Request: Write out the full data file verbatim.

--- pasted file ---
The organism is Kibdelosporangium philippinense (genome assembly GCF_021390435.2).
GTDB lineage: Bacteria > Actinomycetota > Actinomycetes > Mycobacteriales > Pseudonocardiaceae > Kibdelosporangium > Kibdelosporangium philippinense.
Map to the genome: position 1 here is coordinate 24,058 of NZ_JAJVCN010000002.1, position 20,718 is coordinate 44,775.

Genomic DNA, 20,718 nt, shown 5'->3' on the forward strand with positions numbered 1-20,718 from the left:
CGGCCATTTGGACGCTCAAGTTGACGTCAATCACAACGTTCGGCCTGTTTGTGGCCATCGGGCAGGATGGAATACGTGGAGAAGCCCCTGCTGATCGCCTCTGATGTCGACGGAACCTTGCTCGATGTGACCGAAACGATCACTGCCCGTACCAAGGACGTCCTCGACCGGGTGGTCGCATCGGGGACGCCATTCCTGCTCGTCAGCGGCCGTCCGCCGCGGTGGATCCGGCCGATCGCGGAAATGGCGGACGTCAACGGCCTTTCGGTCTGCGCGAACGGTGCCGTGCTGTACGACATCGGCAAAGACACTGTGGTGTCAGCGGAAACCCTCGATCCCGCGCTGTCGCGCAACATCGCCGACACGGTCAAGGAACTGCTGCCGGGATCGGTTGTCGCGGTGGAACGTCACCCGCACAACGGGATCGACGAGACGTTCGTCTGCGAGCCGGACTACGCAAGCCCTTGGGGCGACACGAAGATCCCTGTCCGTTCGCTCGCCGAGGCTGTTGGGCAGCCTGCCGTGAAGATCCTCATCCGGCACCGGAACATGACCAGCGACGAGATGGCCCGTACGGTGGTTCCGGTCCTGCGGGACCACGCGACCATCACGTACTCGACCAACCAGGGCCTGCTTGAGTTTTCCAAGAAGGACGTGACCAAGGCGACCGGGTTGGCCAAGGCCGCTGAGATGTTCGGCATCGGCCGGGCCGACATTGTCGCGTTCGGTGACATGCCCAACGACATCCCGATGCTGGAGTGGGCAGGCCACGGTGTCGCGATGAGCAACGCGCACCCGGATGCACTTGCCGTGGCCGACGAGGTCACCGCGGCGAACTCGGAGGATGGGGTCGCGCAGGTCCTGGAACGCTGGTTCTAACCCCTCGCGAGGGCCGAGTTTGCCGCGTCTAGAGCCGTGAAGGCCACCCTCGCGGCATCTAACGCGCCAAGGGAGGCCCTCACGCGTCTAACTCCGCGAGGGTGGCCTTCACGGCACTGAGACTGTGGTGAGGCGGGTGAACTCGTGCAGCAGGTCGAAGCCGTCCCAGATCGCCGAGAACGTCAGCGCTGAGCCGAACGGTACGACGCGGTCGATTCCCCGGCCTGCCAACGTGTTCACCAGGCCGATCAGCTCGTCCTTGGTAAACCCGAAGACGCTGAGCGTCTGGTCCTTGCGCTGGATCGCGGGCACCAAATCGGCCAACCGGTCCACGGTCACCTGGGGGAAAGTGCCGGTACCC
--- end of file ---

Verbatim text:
The organism is Kibdelosporangium philippinense (genome assembly GCF_021390435.2).
GTDB lineage: Bacteria > Actinomycetota > Actinomycetes > Mycobacteriales > Pseudonocardiaceae > Kibdelosporangium > Kibdelosporangium philippinense.
Map to the genome: position 1 here is coordinate 24,058 of NZ_JAJVCN010000002.1, position 20,718 is coordinate 44,775.

Genomic DNA, 20,718 nt, shown 5'->3' on the forward strand with positions numbered 1-20,718 from the left:
CGGCCATTTGGACGCTCAAGTTGACGTCAATCACAACGTTCGGCCTGTTTGTGGCCATCGGGCAGGATGGAATACGTGGAGAAGCCCCTGCTGATCGCCTCTGATGTCGACGGAACCTTGCTCGATGTGACCGAAACGATCACTGCCCGTACCAAGGACGTCCTCGACCGGGTGGTCGCATCGGGGACGCCATTCCTGCTCGTCAGCGGCCGTCCGCCGCGGTGGATCCGGCCGATCGCGGAAATGGCGGACGTCAACGGCCTTTCGGTCTGCGCGAACGGTGCCGTGCTGTACGACATCGGCAAAGACACTGTGGTGTCAGCGGAAACCCTCGATCCCGCGCTGTCGCGCAACATCGCCGACACGGTCAAGGAACTGCTGCCGGGATCGGTTGTCGCGGTGGAACGTCACCCGCACAACGGGATCGACGAGACGTTCGTCTGCGAGCCGGACTACGCAAGCCCTTGGGGCGACACGAAGATCCCTGTCCGTTCGCTCGCCGAGGCTGTTGGGCAGCCTGCCGTGAAGATCCTCATCCGGCACCGGAACATGACCAGCGACGAGATGGCCCGTACGGTGGTTCCGGTCCTGCGGGACCACGCGACCATCACGTACTCGACCAACCAGGGCCTGCTTGAGTTTTCCAAGAAGGACGTGACCAAGGCGACCGGGTTGGCCAAGGCCGCTGAGATGTTCGGCATCGGCCGGGCCGACATTGTCGCGTTCGGTGACATGCCCAACGACATCCCGATGCTGGAGTGGGCAGGCCACGGTGTCGCGATGAGCAACGCGCACCCGGATGCACTTGCCGTGGCCGACGAGGTCACCGCGGCGAACTCGGAGGATGGGGTCGCGCAGGTCCTGGAACGCTGGTTCTAACCCCTCGCGAGGGCCGAGTTTGCCGCGTCTAGAGCCGTGAAGGCCACCCTCGCGGCATCTAACGCGCCAAGGGAGGCCCTCACGCGTCTAACTCCGCGAGGGTGGCCTTCACGGCACTGAGACTGTGGTGAGGCGGGTGAACTCGTGCAGCAGGTCGAAGCCGTCCCAGATCGCCGAGAACGTCAGCGCTGAGCCGAACGGTACGACGCGGTCGATTCCCCGGCCTGCCAACGTGTTCACCAGGCCGATCAGCTCGTCCTTGGTAAACCCGAAGACGCTGAGCGTCTGGTCCTTGCGCTGGATCGCGGGCACCAAATCGGCCAACCGGTCCACGGTCACCTGGGGGAAAGTGCCGGTACCC